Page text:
William is eighteen years old, and he excels in drama and art. In addition, he’s an avid reader and writes poems and short stories in his spare time. However, he cannot graduate with his senior class because he doesn’t have the required credits in mathematics.
Although he has average intelligence, William has consistently done poorly in mathematics since primary school. After intensive tutoring and years of practice, he has finally become somewhat competent at basic facts and operations, but he has yet to learn how or when to apply them. When taking a math test, he takes numbers from each problem and inserts them into the algorithms he has memorized when studying for the test.
Like William, many people have problems learning mathematics. The nature of their difficulties varies. Some students can master basic facts but can’t do higher mathematics; some can do higher math but can’t master the basics; some can follow math procedures one day but cannot follow them the next day. Others may perform mathematical algorithms well in one situation but can’t apply them to new situations. Math disabilities can be very frustrating due to the complexity and variety of problems.
Table of contents:
- What is dyscalculia?
- What are the types of dyscalculia?
- What are the different subtypes of dyslexia?
- Key takeaways
What is dyscalculia?
The terms math learning disability and specific learning disorder with impairment in math are synonyms for dyscalculia.
Dyscalculia refers to a wide range of persistent and extreme difficulties in math, including weaknesses in understanding the meaning of numbers and difficulty applying mathematical principles to solve problems. It is the most widely used term for disabilities in arithmetic and mathematics.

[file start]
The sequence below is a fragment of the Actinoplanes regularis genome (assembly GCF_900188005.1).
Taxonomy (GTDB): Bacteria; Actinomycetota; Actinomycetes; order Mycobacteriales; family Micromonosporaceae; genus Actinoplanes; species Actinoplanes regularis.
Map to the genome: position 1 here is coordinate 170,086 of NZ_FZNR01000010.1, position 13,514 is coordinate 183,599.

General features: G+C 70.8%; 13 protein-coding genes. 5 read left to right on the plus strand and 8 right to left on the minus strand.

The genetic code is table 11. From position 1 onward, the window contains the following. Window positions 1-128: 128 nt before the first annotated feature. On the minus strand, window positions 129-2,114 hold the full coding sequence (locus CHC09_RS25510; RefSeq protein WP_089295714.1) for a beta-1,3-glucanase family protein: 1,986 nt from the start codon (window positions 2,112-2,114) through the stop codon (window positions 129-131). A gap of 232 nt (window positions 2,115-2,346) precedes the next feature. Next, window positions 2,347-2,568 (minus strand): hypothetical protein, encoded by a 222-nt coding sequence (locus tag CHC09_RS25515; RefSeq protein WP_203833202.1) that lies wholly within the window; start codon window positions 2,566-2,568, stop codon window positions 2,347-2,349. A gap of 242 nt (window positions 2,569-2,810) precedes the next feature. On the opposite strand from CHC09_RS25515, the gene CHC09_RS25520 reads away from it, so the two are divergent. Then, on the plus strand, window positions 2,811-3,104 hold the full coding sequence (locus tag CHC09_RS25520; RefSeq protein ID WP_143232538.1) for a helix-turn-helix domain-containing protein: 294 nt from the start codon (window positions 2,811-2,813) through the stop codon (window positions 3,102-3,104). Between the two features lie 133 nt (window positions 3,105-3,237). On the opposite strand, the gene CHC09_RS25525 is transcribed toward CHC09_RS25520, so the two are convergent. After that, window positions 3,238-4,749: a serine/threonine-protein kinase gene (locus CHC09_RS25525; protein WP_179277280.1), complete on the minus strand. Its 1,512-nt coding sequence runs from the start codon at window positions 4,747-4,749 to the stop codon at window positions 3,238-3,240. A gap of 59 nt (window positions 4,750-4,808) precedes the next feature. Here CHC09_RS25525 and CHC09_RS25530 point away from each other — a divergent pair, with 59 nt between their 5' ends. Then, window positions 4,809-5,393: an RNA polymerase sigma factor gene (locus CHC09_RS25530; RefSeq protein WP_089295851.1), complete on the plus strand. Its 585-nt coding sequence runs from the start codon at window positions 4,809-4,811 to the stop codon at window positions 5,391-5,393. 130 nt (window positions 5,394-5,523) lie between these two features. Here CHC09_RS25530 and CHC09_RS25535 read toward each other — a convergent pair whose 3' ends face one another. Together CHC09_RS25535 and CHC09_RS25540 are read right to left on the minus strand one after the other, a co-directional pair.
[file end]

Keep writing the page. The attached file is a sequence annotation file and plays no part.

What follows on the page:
Coined in the mid-20th century, the word dyscalculia has both Greek and Latin origins: the Greek prefix ‘dys’ means ‘badly,’ while ‘calculia,’ from the Latin ‘calculare’ means to count. Literally, dyscalculia means to count badly; the reality is much more complex.
What are the types of dyscalculia?
Developmental dyscalculia is used to distinguish the problem in children and youth from similar problems experienced by adults after severe head injuries or as a result of a stroke. This type of dyscalculia is known as acquired dyscalculia.
Developmental dyscalculia is a difficulty acquiring basic arithmetic skills not explained by inadequate schooling, emotional instability, or intellectual disability (IQ below 70). Children with developmental dyslexia may perform well in non-numerical academic subjects and have superior intelligence.
Some researchers propose that the scientific community differentiate between primary and secondary developmental dyscalculia.
- Primary developmental dyscalculia is characterized by a severe deficit in numerical or arithmetic functioning caused by different underlying biological factors.
- Secondary developmental dyscalculia denotes individuals whose impaired numerical capacity can be explained entirely by non-numerical impairments, such as attention or working-memory processes (Kaufmann et al., 2013; Price and Ansari, 2013).
The word acalculia refers to a complete inability to use mathematical symbols, and the term dyscalculia is reserved for less severe problems in these areas.